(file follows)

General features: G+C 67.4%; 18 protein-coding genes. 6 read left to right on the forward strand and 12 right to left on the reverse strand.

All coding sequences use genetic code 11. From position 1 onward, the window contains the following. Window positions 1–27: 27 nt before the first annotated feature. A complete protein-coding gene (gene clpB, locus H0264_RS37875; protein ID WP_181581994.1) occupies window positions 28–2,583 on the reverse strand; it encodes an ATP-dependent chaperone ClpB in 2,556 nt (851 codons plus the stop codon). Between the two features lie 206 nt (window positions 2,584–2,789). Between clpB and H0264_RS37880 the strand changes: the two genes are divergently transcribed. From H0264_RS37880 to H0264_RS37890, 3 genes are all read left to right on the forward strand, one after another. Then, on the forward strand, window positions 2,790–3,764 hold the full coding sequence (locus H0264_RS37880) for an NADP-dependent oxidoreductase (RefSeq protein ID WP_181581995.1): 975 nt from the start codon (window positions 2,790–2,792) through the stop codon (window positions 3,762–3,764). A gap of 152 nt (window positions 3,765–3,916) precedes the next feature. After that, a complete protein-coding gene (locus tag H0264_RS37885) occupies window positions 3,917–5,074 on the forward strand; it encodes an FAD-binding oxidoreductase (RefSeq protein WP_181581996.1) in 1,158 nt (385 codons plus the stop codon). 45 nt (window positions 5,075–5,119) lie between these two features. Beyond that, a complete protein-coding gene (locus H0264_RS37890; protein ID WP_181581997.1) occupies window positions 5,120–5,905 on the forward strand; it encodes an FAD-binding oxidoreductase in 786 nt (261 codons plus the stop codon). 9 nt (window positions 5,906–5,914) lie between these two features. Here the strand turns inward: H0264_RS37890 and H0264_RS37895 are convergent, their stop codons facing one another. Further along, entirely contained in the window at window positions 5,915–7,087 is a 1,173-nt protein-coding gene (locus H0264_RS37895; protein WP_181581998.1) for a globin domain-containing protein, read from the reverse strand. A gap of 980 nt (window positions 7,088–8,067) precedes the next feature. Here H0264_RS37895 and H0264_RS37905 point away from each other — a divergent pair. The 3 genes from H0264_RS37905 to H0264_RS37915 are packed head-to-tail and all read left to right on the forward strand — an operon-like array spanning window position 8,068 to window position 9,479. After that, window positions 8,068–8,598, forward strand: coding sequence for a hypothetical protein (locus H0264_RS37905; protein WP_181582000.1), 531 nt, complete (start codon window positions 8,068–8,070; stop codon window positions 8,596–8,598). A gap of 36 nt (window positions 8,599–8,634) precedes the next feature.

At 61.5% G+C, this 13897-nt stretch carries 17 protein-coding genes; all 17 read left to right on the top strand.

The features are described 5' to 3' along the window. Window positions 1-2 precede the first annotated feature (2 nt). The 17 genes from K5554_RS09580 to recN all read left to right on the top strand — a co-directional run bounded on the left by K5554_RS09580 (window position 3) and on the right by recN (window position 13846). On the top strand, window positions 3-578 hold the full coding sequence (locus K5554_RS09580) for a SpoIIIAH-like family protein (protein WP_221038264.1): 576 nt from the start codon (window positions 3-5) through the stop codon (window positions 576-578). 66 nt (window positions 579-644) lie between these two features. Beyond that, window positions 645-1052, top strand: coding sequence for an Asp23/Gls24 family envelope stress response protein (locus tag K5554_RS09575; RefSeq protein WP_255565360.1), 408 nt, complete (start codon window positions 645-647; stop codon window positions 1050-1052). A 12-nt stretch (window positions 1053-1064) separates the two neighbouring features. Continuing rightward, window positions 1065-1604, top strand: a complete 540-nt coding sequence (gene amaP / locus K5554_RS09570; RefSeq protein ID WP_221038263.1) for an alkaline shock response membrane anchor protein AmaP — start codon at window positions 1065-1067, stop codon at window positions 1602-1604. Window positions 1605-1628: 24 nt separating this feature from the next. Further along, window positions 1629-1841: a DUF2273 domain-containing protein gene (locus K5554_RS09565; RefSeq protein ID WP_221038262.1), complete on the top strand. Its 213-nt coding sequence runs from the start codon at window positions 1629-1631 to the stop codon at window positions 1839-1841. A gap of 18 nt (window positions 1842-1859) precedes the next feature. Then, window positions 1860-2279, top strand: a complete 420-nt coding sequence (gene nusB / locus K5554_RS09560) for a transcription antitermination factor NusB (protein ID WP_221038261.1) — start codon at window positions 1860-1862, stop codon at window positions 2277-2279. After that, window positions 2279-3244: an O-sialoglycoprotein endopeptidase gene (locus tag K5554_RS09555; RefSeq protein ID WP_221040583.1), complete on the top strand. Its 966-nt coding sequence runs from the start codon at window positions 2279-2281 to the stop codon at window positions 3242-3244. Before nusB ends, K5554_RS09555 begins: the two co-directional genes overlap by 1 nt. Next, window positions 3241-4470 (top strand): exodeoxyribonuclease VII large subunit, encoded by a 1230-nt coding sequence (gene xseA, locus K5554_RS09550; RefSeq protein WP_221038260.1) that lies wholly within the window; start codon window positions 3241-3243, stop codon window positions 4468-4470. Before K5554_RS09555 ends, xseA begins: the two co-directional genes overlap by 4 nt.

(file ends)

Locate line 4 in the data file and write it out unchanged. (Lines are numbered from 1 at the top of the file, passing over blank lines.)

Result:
The features are described 5' to 3' along the window. Window positions 1-2 precede the first annotated feature (2 nt). The 17 genes from K5554_RS09580 to recN all read left to right on the top strand — a co-directional run bounded on the left by K5554_RS09580 (window position 3) and on the right by recN (window position 13846). On the top strand, window positions 3-578 hold the full coding sequence (locus K5554_RS09580) for a SpoIIIAH-like family protein (protein WP_221038264.1): 576 nt from the start codon (window positions 3-5) through the stop codon (window positions 576-578). 66 nt (window positions 579-644) lie between these two features. Beyond that, window positions 645-1052, top strand: coding sequence for an Asp23/Gls24 family envelope stress response protein (locus tag K5554_RS09575; RefSeq protein WP_255565360.1), 408 nt, complete (start codon window positions 645-647; stop codon window positions 1050-1052). A 12-nt stretch (window positions 1053-1064) separates the two neighbouring features. Continuing rightward, window positions 1065-1604, top strand: a complete 540-nt coding sequence (gene amaP / locus K5554_RS09570; RefSeq protein ID WP_221038263.1) for an alkaline shock response membrane anchor protein AmaP — start codon at window positions 1065-1067, stop codon at window positions 1602-1604. Window positions 1605-1628: 24 nt separating this feature from the next. Further along, window positions 1629-1841: a DUF2273 domain-containing protein gene (locus K5554_RS09565; RefSeq protein ID WP_221038262.1), complete on the top strand. Its 213-nt coding sequence runs from the start codon at window positions 1629-1631 to the stop codon at window positions 1839-1841. A gap of 18 nt (window positions 1842-1859) precedes the next feature. Then, window positions 1860-2279, top strand: a complete 420-nt coding sequence (gene nusB / locus K5554_RS09560) for a transcription antitermination factor NusB (protein ID WP_221038261.1) — start codon at window positions 1860-1862, stop codon at window positions 2277-2279. After that, window positions 2279-3244: an O-sialoglycoprotein endopeptidase gene (locus tag K5554_RS09555; RefSeq protein ID WP_221040583.1), complete on the top strand. Its 966-nt coding sequence runs from the start codon at window positions 2279-2281 to the stop codon at window positions 3242-3244. Before nusB ends, K5554_RS09555 begins: the two co-directional genes overlap by 1 nt. Next, window positions 3241-4470 (top strand): exodeoxyribonuclease VII large subunit, encoded by a 1230-nt coding sequence (gene xseA, locus K5554_RS09550; RefSeq protein WP_221038260.1) that lies wholly within the window; start codon window positions 3241-3243, stop codon window positions 4468-4470. Before K5554_RS09555 ends, xseA begins: the two co-directional genes overlap by 4 nt.